As applications for rare earth elements soared, the world found itself with just one major supplier: China, that acquired a strong position in the geopolitics of renewable energy. The origins of this date back to the days of Deng Xiaoping, who already identified the strategic importance of these elements, and initiated a policy to eliminate foreign competition by selling these metals abroad at very low prices. The last major competitor, the Mountain Pass mine in California, closed down in 2002. Mining and purifying rare earth metals is an extremely polluting business. This is the main reason that most operations in developed countries were stopped when demand was low or slowing down. China reached a milestone in its strategy in 2008-2010, when it blocked the export of rare earth elements to Japan. This stirred fears that China might want to use its leverage over other countries as well, and prices soared. It also inspired a frantic search for rare earth ores in many countries, including Russia, Australia, the United States, Brazil, India, Malaysia and Thailand. However, just two countries – China and Russia – together hold 57% of proven global reserves, while the largest remaining country, Australia, holds a mere 2.4% of global reserves. And China also has a strong industrial position in this field. They not just mine, they also do almost all processing of rare earths. Rare earths mined elsewhere generally must be exported to China for processing and then re-imported (again because of the polluting character of these processes). In this state of affairs, countries may be inclined to hold rare earth elements in reserve for themselves and compete over these resources.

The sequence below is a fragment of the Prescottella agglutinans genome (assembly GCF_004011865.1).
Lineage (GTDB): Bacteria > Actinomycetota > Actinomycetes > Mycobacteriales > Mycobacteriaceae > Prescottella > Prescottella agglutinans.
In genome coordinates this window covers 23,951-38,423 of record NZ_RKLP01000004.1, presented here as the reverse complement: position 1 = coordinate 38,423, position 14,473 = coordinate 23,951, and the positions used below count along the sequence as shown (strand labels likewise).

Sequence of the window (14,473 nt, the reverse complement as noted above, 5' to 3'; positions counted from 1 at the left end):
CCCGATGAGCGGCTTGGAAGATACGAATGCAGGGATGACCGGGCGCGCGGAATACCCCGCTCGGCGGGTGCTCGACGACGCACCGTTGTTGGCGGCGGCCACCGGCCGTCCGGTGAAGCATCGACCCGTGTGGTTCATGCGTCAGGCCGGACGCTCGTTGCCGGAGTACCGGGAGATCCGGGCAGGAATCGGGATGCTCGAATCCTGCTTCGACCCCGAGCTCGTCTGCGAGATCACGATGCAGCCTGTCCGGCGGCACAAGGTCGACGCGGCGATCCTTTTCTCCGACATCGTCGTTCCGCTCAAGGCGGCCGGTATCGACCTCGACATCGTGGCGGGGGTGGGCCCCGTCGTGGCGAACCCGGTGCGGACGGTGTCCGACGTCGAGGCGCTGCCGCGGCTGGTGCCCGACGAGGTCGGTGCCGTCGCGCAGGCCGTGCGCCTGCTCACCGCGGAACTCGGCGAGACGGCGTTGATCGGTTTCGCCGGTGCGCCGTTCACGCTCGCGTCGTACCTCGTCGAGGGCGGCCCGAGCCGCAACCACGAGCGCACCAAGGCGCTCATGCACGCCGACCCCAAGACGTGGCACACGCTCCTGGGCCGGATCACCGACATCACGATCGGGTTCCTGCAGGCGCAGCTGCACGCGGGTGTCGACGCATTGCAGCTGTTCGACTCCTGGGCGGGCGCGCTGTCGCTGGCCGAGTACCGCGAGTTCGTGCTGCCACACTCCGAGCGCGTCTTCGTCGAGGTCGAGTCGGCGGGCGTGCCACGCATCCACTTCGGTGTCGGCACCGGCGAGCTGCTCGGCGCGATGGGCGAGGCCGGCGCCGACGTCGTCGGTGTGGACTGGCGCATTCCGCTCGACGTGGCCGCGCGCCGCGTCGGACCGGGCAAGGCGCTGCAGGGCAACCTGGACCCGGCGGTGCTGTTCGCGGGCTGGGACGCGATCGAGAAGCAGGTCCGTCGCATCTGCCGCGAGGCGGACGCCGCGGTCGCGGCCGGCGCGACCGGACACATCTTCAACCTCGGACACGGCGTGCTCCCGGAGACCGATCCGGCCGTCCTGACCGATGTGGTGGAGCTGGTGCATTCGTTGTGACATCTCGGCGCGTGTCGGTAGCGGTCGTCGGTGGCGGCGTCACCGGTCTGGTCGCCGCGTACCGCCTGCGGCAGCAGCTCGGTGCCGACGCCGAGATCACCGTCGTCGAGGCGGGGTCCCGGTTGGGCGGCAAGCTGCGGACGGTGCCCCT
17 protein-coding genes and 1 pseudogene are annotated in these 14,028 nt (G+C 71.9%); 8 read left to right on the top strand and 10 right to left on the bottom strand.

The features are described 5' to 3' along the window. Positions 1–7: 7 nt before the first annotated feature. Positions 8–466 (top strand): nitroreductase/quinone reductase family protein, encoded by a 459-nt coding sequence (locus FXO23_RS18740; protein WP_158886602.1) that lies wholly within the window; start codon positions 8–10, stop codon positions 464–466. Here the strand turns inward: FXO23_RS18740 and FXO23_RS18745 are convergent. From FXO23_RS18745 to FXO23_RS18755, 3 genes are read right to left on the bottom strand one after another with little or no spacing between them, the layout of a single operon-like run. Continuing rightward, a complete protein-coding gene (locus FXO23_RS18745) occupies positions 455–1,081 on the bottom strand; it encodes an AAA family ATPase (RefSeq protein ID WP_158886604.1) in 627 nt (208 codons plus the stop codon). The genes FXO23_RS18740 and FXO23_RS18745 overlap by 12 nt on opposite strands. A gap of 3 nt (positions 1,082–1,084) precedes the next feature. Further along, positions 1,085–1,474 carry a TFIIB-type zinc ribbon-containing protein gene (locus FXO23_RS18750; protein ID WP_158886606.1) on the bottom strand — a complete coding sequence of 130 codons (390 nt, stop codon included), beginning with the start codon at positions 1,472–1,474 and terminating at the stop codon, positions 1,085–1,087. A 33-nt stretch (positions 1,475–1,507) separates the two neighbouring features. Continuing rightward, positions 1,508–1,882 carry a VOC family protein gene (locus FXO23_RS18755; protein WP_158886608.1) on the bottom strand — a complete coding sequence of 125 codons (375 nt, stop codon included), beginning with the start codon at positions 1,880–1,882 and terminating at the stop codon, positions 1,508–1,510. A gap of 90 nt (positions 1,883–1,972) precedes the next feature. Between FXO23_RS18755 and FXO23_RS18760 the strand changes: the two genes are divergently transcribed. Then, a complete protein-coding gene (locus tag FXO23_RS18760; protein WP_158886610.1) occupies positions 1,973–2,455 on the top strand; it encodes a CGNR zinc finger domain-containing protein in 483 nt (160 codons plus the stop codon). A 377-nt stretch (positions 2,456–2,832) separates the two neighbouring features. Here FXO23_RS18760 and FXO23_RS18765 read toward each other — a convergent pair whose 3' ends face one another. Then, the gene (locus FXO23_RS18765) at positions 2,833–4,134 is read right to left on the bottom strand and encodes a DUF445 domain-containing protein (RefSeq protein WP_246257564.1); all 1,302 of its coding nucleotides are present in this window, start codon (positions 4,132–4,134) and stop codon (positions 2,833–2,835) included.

Geopolitics of renewable energy